I usually keep the rear bindings strapped. I shove my feet into them and zip up the front bindings. Some other snowshoe models might have more sophisticated binding systems, but once you get the hang of it will become very comfortable. And you will no longer need to take the gloves off. The only notable issue I had with the bindings was that the rear strap occasionally slipped off my heels and I had to readjust it. Even though I have figured out this was caused by the gaiter strap loop under the binding strap, it did annoy me when it happened.
I would rate the bindings of Tubbs Flex TRK 3.8/5.
I would consider the traction of the Tubbs Flex TRK snowshoes to be really good, especially compared to the snowshoes my trail buddies wore on our trips. They stood out on the icy terrain, specifically when going up. And while they performed a little bit worse on a steep, slippery descent, they still felt reliable and did not cause any issues.
The Flex TRKs have metal crampons on the center and the sides of the snowshoes. So, there’s enough grip to ascend or descend on steeper icy sections of the trail. These snowshoes also have a heel lift for very steep trail sections.
I would rate the traction of Tubbs Flex TRK 4.5/5.
When it comes to snowshoeing and comfort, I wanted to look at this from a couple of angles. The first one is walking in Flex TRKs. Like I mentioned before, Tubbs snowshoes were easy to walk in. I like the fact that I never stepped onto my own snowshoe as my trail buddies did because the frame isn’t too wide. And it narrows down even more towards the rear. I was able to maintain a fast pace, and my feet never felt sore after the trips (yet).
The other angle I want to mention is packing and carrying them on the trail. The TRKs are longer than some other models. Especially compared to the MSR ones. So, I thought it might be hard to attach them to my backpack in case I decide to do a trail where snowshoes are only needed in sections. After playing around with the bindings and the holding strap the Flex TRKs come with, I managed to attach them to both of my day packs. And that to me is an important function which I wanted to be able to do with my snowshoes.
I would rate the comfort of Tubbs Flex TRK 4/5.
I bought my Tubbs Flex TRK snowshoes for around US$160. While it’s not the cheapest price to pay for a pair of general snowshoes, the quality is worth it.
I have seen snowshoes made by unknown brands that cost $130-150. Tubbs snowshoes feel more solid compared to the other ones I held in my hands. The Nytex Nylon deck is durable yet flexible, meaning it can bend to a degree in case you hit a more complicated terrain or trip. Many of the cheaper snowshoes are made from low-quality materials, that can split in half, break off at the sensitive points near the screws.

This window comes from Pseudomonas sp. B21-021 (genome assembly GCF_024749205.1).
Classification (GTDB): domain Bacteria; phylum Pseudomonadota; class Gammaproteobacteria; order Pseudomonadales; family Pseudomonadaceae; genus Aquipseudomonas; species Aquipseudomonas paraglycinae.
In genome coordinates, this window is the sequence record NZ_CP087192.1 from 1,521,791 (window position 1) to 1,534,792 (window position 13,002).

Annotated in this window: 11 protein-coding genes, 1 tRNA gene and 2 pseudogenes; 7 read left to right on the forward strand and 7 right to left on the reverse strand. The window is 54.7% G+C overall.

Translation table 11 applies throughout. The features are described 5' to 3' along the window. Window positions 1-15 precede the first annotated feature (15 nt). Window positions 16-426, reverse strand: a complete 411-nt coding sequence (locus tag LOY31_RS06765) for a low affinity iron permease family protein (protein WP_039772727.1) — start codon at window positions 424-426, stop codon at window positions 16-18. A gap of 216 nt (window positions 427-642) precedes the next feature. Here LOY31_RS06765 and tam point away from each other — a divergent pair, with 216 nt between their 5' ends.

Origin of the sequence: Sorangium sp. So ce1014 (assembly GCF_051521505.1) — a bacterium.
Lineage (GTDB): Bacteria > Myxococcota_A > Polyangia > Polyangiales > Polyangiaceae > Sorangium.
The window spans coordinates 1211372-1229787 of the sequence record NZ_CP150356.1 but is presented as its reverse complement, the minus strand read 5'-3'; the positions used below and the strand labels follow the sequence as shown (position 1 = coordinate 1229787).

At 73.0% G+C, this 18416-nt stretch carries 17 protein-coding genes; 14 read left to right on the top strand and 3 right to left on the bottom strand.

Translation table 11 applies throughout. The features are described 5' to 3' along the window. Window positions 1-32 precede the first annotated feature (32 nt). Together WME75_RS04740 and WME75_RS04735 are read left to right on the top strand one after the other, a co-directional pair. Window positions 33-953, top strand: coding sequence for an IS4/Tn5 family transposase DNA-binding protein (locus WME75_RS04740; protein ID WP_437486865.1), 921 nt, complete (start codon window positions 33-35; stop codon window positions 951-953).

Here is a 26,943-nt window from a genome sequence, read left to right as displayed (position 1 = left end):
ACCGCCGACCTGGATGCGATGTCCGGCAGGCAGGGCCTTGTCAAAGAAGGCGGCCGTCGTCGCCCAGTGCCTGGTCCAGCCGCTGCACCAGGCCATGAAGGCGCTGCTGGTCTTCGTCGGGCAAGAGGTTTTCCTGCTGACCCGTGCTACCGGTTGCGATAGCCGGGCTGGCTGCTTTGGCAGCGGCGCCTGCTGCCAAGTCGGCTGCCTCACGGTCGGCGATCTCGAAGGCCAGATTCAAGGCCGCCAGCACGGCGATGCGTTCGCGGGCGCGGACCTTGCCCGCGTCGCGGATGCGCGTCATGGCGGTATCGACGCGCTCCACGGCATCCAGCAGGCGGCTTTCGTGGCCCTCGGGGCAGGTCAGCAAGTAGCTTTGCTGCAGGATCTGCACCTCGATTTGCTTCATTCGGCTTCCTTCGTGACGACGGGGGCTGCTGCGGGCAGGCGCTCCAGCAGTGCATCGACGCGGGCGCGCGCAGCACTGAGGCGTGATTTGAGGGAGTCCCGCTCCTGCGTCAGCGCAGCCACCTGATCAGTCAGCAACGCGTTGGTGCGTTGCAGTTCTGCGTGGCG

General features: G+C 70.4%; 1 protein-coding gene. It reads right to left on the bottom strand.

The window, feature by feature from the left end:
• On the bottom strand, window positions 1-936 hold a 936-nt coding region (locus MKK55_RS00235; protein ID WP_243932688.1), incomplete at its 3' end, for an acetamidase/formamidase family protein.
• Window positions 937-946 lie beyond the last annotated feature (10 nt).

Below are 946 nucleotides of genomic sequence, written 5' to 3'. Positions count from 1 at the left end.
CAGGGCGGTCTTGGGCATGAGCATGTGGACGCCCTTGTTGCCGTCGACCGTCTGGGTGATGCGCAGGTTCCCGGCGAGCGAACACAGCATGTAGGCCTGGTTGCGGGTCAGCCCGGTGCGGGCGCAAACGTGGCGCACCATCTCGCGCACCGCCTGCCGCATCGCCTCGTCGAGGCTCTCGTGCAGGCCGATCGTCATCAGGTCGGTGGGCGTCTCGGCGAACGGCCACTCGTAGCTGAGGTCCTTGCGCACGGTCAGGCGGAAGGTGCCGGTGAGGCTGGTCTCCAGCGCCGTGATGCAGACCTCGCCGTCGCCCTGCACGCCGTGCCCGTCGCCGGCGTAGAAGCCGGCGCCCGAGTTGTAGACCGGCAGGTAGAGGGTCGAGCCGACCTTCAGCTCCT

I have also seen snowshoes made by more recognized brands that cost way more than $200. But often I did not think they had any actual benefits compared to Tubbs Flex TRK. That‘s why I think the price is fair, considering that I plan to use them for at least a few years and possibly longer.
I would rate the value of Tubbs Flex TRK 4/5.
A quick note: this Tubbs Flex TRK review is based entirely on my personal experience. And while I do think that these snowshoes are pretty great, I do not believe that one model can fit all types of trails. Flex TRKs are decent for a pair of general all-rounder snowshoes you can use on different terrain. But if you’re looking to do something more challenging, I’d consider looking into activity-specific snowshoes that might fit your needs better.
Tubbs Flex TRK Snowshoes on the trails – Video
This is a comparison table that highlights the main differences between Tubbs Flex TRK and some of the other more known snowshoe models.
|Tubbs Flex TRK||22″, 24″, 28″||3.8 lbs||Aluminum||Nytex nylon||Toe crampon, Side traction, Heel lift||$160|
|MSR Lightning Ascent||22″, 25″, 30″||4.19-4.94 lbs||Aluminum||TPU coated Nylon||Toe crampon, Side traction, Heel lift||$340|
|Atlas Montane||25″, 30″, 35″||4.44 lbs||Aluminum||Nytex fabric||Toe crampon, heel traction, Heel lift||$250|
|MSR Evo||22″||3.56 lbs||Steel traction rails||Molded plastic||Toe crampon, Side traction,||$155|
|Atlas Helium Trail||23″, 26″, 30″||3.56 lbs||Aluminum||Plastic||Toe crampon, Side traction, Heel lift||$145|
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Mins Lukas Savela is a travel writer whose main focus is adventure travel. His passion for wildlife and nature has carried him to many countries in the world. He loves hiking the best trails on earth and sharing his experiences through writing. He hopes his experiences will help more people to start their own adventures and appreciate the world surrounding them a little bit more.
Mins Lukas Savela (also known as Lukas Saville) has written numerous articles that have been published on websites like Wandrly magazine, Go Nomad, Osprey.com, RAD Season, Wilderness Society, The Los Angeles Beat, California.com, Nature Conservancy, and many others.